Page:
The accrual of employer-contributed funds to a qualified retirement plan according to a pre-determined schedule. When your employer gives you money outside of your regular salary, you may not have full ownership of that money right away. How and when you gain full ownership of the funds is known as a vesting schedule.
What Does it Mean to Vest?
You have full access to that money and any earnings on that money, regardless of how long you work for the company or when you leave your job. Of course, if you attempt to withdraw that money or take distributions from your account before you reach the retirement threshold age of 59 1/2, you will likely be subject to taxes and a 10% penalty fee. But if you rollover your 401(k) into another employer's plan or a rollover IRA, 100% of your contributions move with your plan.
Vesting comes in when an employer matches the contributions you make to a retirement plan. The employer may regularly match every contribution, but stretch out your percentage of ownership in that money over time. When you have reached 100% ownership of your employer matched funds, you are what is known as fully vested.
Why Does Vesting Exist?
The reason companies have vesting schedules is to encourage loyalty among their staff.
"Sure, our company offers great 401(k) matching benefits. But to fully realize them, you have to stick around for a little while." How long? It depends. Different companies have different vesting schedules.
Types of Vesting Schedules
There are three general types of vesting schedules for retirement accounts: immediate vesting, cliff vesting, and graduated or graded vesting.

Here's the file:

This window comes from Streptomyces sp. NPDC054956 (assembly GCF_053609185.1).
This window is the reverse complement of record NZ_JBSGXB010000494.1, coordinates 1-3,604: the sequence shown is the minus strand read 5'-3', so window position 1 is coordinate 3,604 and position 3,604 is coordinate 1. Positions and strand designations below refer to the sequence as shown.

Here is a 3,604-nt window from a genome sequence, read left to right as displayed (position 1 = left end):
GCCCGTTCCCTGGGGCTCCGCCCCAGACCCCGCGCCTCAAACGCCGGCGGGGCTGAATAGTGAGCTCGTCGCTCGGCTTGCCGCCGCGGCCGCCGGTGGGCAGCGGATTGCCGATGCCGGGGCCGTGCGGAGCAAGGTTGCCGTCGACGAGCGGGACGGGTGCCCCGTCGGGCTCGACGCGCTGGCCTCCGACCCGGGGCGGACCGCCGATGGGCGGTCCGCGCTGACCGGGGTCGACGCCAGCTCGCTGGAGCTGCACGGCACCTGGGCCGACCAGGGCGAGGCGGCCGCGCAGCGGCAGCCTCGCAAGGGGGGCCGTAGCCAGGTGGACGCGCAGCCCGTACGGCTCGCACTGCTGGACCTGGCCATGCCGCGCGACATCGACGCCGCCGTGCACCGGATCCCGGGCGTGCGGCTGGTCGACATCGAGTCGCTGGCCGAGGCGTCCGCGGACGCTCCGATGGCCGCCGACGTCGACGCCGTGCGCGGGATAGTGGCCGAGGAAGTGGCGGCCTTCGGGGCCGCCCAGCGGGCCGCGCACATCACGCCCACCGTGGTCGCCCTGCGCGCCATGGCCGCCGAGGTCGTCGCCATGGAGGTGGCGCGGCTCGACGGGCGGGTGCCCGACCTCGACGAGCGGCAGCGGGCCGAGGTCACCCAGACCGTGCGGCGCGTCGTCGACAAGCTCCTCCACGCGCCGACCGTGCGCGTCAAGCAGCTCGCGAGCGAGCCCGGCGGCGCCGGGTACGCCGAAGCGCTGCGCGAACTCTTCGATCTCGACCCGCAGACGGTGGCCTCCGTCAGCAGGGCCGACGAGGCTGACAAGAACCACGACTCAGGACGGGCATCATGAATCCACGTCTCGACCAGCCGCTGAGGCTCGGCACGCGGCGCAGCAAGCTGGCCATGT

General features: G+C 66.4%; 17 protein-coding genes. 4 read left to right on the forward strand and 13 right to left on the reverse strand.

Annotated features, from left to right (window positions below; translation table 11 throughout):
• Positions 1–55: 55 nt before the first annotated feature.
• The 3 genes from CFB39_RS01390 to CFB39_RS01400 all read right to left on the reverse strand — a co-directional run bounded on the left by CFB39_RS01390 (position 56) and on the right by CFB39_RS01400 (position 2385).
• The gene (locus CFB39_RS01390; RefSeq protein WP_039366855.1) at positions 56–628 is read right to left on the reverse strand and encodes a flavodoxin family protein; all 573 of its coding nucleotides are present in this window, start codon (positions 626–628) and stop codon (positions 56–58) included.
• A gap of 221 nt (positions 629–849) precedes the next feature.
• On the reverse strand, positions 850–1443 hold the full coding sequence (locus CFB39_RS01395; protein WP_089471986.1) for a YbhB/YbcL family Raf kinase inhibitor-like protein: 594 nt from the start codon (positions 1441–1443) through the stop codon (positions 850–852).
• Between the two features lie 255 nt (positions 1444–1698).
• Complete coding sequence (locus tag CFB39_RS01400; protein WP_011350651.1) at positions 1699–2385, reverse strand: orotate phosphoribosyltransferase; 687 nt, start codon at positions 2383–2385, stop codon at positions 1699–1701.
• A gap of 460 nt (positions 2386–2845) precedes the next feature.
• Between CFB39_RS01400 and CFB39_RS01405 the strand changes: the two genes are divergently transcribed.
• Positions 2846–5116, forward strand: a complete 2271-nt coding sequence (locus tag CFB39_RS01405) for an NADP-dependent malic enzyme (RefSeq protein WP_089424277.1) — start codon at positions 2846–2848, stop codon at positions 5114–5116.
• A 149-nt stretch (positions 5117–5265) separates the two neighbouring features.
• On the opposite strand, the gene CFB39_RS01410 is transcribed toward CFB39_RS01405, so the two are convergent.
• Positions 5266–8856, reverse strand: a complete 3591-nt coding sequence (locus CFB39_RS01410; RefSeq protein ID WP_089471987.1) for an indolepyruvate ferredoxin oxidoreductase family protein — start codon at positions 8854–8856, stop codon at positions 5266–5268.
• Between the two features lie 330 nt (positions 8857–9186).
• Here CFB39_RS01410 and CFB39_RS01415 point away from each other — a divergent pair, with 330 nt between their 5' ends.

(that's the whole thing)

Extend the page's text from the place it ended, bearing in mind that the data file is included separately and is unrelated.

Immediate vesting is probably the easiest to understand. It occurs when no real vesting happens at all. Employees get full, immediate ownership of the employer-matched funds in their retirement accounts.
With cliff vesting, the employee would get full ownership of employer matches after a certain period of time, by law, it can be no longer than three years for the typical retirement plan.
Graded vesting occurs when the ownership happens gradually over time. A typical graded schedule may fully vest after five years of participation. By law, the maximum graded vesting period allowed is six years). It would work like this:
- Year one: 0% vested
- Year two: 25% vested
- Year three: 50% vested
- Year four: 75% vested
- Year five: 100% vested
Vesting of Stock Option Compensation
Some employers will offer the benefit of employee stock options, or the right of employees to buy (also known as "exercise") a certain amount of company shares at a set price. If your set price is much lower than the market price for the stock when you exercise the option, you have instantly made money. Stock option plans typically vest in the same way as matching contributions. You either gain the ability to exercise all options at once, or the right to option some of your options each year over a period of years.
Not all employers match contributions or offer stock options. Those that do make their vesting schedules and provisions clear upfront. So if you have any questions about your own plan, you should be able to find the answers easily by contacting your human resources representative or retirement plan administrator.
Before leaving a job, you may want to consider the impact on your vesting schedule. If you are six months away from fully vested, for example, you may want to wait it out. Whatever you do, don't let a long vesting period stop you from contributing to a retirement plan. Even if you don't wait around for the full benefits, even 25% or 50% of an employer match means more dollars for your retirement.
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